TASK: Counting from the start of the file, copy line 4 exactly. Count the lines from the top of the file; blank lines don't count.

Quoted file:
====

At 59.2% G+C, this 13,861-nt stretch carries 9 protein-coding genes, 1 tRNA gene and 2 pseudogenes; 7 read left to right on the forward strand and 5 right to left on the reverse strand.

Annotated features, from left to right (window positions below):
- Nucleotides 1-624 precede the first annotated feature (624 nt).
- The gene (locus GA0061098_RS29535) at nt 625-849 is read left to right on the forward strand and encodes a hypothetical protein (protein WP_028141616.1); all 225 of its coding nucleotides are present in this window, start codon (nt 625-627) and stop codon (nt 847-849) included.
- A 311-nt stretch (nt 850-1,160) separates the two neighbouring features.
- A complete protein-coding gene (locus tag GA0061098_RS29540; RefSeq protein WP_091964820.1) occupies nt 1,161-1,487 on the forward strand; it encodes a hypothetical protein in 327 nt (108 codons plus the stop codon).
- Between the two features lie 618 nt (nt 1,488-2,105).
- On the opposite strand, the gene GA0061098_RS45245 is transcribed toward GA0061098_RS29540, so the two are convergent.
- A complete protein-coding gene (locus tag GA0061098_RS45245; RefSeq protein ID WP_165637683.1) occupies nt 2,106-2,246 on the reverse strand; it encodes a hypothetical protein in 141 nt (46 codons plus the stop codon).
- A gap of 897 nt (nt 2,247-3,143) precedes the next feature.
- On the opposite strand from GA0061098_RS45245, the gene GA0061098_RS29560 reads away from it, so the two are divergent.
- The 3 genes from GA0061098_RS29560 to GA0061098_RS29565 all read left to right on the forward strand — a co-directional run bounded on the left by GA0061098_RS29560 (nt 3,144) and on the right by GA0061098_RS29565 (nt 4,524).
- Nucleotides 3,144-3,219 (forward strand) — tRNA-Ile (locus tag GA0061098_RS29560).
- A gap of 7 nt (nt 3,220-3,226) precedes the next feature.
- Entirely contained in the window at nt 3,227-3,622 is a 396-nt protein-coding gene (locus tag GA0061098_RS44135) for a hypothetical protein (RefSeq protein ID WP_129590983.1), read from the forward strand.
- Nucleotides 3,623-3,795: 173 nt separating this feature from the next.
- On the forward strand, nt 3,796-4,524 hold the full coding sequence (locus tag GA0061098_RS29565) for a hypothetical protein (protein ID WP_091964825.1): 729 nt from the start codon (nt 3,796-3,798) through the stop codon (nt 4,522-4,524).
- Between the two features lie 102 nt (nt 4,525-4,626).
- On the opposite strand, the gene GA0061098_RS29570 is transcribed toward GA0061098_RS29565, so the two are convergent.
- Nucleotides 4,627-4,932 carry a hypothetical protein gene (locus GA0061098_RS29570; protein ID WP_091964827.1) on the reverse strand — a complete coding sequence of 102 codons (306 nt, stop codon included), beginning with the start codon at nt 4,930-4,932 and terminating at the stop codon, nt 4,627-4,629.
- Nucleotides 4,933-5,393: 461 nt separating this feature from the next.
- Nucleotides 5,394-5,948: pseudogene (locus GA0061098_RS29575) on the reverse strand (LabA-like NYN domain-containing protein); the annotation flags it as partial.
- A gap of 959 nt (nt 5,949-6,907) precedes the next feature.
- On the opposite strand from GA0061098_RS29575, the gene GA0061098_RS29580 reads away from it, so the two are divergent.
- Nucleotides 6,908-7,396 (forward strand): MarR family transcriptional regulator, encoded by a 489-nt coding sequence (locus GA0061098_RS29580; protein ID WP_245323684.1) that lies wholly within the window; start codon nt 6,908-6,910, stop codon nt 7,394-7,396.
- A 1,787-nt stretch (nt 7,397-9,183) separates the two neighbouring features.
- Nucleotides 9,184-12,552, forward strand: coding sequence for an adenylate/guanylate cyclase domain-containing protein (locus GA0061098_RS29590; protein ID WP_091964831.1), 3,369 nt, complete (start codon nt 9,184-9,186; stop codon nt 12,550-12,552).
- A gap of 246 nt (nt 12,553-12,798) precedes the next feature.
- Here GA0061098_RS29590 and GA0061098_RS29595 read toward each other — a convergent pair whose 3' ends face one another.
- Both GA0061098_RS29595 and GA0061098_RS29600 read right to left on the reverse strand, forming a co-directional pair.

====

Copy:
- The gene (locus GA0061098_RS29535) at nt 625-849 is read left to right on the forward strand and encodes a hypothetical protein (protein WP_028141616.1); all 225 of its coding nucleotides are present in this window, start codon (nt 625-627) and stop codon (nt 847-849) included.